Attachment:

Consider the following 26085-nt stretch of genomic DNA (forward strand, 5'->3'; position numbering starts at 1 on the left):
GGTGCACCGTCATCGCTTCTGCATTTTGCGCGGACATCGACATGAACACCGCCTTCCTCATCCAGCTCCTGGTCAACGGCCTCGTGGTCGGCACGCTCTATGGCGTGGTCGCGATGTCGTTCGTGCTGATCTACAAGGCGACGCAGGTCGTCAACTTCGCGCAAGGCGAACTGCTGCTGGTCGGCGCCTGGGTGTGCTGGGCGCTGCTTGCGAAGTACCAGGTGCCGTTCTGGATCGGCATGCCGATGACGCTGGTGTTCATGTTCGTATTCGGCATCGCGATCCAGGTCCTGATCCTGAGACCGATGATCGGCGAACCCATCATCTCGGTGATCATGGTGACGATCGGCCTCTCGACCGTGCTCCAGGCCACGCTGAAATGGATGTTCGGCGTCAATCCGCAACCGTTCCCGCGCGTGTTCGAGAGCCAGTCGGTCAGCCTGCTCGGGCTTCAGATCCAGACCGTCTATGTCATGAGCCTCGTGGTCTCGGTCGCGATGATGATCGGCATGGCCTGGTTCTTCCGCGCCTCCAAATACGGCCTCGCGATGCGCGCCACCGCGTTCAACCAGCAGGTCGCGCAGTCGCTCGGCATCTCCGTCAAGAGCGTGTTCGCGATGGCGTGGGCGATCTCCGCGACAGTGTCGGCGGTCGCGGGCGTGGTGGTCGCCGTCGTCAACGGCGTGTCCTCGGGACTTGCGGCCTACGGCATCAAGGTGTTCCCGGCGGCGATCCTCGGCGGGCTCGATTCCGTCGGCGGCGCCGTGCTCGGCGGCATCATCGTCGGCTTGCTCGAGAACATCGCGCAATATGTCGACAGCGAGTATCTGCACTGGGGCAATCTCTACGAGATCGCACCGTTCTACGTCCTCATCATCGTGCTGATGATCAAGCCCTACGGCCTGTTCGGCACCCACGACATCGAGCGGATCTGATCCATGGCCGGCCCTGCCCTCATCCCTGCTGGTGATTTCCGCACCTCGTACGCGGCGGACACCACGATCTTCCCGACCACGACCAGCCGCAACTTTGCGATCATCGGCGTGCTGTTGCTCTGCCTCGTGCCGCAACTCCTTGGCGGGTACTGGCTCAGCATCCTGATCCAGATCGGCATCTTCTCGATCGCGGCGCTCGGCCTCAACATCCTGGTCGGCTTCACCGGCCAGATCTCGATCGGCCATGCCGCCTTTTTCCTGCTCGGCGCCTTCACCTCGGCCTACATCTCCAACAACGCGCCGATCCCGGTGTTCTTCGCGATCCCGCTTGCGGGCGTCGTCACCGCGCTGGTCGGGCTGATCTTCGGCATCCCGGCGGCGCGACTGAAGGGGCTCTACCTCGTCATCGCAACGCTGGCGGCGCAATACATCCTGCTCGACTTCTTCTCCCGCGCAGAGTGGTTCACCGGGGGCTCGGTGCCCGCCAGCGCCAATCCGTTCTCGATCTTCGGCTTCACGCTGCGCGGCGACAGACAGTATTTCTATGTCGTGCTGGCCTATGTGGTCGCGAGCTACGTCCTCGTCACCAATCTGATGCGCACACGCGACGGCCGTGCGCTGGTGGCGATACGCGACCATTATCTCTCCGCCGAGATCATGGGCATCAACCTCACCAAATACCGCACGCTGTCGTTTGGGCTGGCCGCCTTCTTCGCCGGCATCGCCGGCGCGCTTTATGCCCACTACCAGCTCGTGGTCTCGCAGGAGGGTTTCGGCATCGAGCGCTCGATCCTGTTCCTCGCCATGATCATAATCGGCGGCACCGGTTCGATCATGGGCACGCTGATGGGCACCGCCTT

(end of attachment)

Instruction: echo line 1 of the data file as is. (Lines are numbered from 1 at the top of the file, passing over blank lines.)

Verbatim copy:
Consider the following 26085-nt stretch of genomic DNA (forward strand, 5'->3'; position numbering starts at 1 on the left):